"While polls may indicate it would be a smart move to use gay marriage as a wedge issue . . . what we learned in 1992 is that allowing conservatives like Gary Bauer, Pat Buchanan, and Pat Robertson to push their creepy social agenda will only hurt Republicans," Guerriero said. But Sandy Rios, president of Concerned Women for America, said social conservative groups like hers are "absolutely determined" to make opposition to same-sex marriage and the support of a constitutional ban a "litmus test" for candidates in 2004. She criticized Republicans for being slow to politicize the issue and called on Bush to stand up to "moral terrorists."

"Republicans aren't quite ready to take the plunge, so it is our job to push them off the cliff," said Rios, who predicts an SJC ruling allowing gay marriage could lead to "sexual chaos" and a breakdown in American family life.

Conservative activist Paul Weyrich said that White House officials have assured him the president will endorse the constitutional ban on gay marriage when a court decision is handed down. "There will be momentum -- it makes perfect sense politically," said Weyrich, who heads the Free Congress Foundation.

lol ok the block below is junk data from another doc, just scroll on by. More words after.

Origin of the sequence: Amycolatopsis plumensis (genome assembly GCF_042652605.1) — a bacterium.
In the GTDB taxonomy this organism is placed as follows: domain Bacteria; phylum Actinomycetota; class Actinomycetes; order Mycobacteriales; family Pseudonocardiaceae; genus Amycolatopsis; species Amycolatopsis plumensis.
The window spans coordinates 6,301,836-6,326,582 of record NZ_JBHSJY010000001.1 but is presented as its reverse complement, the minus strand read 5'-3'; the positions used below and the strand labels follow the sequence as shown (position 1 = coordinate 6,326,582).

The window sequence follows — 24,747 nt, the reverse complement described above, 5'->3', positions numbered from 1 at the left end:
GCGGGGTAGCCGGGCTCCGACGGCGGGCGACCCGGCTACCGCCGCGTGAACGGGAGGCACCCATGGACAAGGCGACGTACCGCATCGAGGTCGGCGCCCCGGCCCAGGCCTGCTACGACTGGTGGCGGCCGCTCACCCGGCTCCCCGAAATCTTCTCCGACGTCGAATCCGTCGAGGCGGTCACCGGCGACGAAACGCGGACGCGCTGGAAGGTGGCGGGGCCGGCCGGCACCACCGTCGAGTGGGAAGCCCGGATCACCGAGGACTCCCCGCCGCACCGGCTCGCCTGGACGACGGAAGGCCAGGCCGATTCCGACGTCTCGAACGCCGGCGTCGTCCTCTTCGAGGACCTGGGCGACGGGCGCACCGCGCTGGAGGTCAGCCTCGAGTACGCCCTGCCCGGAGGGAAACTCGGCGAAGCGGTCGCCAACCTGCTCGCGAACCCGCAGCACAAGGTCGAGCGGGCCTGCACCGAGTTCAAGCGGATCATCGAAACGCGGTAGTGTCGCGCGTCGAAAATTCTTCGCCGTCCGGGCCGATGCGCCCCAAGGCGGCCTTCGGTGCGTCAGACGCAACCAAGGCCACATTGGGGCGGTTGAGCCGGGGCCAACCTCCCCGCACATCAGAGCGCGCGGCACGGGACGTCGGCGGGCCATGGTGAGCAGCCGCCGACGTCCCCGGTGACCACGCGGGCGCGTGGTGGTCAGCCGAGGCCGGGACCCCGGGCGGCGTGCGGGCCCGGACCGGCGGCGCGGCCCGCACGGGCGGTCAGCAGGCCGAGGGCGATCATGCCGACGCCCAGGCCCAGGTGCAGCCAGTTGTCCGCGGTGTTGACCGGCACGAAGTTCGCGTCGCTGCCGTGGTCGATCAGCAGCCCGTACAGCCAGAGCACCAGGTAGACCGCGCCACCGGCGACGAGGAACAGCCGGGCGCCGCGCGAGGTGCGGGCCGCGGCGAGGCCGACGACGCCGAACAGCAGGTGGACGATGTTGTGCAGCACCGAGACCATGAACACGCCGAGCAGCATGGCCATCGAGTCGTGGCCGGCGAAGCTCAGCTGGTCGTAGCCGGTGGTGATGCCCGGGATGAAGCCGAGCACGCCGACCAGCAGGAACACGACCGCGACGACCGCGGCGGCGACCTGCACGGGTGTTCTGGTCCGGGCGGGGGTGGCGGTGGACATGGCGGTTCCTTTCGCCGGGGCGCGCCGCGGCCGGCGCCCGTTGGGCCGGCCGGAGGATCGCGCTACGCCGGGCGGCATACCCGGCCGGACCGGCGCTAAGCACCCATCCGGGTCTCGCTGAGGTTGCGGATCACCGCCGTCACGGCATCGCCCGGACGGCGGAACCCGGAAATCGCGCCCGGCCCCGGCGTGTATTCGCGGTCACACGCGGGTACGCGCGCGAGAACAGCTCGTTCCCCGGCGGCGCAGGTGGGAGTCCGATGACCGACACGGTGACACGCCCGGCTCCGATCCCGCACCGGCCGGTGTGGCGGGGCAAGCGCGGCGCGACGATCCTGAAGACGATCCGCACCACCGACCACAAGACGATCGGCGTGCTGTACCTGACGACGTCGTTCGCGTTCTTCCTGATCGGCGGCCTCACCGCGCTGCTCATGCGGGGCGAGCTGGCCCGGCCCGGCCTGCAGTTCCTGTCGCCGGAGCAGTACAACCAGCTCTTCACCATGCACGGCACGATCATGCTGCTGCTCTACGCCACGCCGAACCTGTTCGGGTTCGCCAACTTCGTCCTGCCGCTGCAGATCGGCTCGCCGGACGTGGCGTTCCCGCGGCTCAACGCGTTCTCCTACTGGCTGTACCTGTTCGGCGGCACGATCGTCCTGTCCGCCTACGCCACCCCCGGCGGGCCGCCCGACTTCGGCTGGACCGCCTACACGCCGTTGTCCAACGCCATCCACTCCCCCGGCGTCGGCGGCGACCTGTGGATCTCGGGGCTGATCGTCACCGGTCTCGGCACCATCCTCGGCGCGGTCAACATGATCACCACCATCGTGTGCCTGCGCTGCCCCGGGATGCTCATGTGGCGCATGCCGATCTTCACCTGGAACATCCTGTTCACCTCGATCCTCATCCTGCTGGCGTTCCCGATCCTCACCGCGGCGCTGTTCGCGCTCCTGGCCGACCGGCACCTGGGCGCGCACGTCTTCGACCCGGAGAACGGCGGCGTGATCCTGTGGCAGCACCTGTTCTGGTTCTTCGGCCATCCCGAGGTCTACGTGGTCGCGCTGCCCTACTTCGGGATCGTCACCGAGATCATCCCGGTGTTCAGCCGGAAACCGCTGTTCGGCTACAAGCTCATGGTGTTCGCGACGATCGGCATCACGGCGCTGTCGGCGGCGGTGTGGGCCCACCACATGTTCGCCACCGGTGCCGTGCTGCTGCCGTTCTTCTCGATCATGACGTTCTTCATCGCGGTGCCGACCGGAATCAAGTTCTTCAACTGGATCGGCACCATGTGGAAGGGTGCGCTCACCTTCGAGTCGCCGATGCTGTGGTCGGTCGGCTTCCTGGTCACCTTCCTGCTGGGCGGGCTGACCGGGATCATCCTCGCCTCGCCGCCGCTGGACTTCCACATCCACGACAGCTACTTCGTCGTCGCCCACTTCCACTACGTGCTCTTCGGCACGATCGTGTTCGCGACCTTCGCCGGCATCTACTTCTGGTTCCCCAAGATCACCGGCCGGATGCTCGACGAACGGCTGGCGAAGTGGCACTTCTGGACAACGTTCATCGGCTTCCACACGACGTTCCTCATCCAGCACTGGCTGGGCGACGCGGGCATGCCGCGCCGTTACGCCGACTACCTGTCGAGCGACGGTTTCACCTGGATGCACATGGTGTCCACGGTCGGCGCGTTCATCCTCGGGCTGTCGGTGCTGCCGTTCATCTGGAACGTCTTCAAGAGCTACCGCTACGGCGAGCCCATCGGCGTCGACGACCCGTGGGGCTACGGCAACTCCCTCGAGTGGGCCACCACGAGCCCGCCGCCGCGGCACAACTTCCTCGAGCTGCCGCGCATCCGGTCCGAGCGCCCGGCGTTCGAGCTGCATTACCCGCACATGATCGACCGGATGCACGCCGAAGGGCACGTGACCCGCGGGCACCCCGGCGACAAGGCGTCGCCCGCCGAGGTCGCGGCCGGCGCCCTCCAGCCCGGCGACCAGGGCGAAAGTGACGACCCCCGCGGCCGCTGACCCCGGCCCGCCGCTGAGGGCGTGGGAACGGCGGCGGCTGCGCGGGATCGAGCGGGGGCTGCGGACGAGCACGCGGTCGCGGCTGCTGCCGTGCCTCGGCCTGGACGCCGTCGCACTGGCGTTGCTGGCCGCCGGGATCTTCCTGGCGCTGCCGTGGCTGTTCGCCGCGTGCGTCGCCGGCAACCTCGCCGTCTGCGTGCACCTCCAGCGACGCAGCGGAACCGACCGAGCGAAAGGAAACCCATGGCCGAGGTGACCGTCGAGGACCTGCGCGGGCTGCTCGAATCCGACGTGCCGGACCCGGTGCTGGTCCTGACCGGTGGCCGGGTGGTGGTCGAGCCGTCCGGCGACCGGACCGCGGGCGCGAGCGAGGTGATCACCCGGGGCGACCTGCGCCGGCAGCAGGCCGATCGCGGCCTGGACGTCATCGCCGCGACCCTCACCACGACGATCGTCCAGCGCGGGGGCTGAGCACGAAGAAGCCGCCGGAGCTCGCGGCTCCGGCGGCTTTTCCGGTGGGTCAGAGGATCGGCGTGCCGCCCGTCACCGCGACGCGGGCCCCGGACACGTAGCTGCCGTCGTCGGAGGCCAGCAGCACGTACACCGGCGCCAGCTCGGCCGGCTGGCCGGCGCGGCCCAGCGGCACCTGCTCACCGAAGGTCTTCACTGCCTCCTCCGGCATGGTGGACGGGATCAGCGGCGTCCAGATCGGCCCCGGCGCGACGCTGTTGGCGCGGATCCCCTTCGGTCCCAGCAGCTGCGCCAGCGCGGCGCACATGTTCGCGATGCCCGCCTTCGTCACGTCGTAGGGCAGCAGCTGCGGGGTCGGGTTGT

At the website, the conservative American Family Association is raising funds and has collected more than 728,000 signatures supporting the Federal Marriage Amendment. The website warns that "homosexual marriage will soon be a reality" because the Massachusetts high court "is expected" to rule in favor of the gay couples.

In New Jersey, a Superior Court judge Wednesday dismissed a lawsuit brought by seven gay couples on grounds that the state constitution did not guarantee their right to marry. The judge urged the state legislature to expand legal rights to same-sex partners, while attorneys for the couples said they would appeal to the New Jersey Supreme Court.

Anticipating a similar SJC ruling, a group of Democrats in the Massachusetts House is trying to write a compromise bill that could greatly expand gay couples' rights and affirm civil unions, but not marriage, for them. But gay activists say marriages, not civil unions, are essential to guarantee same-sex couples equal rights.

The GOP's Gillespie seems intent to make legal acknowledgment of gay relationships an issue, even if Massachusetts stops short of granting marriage rights.

"I have a hard time distinguishing between civil unions and gay marriage," Gillespie said.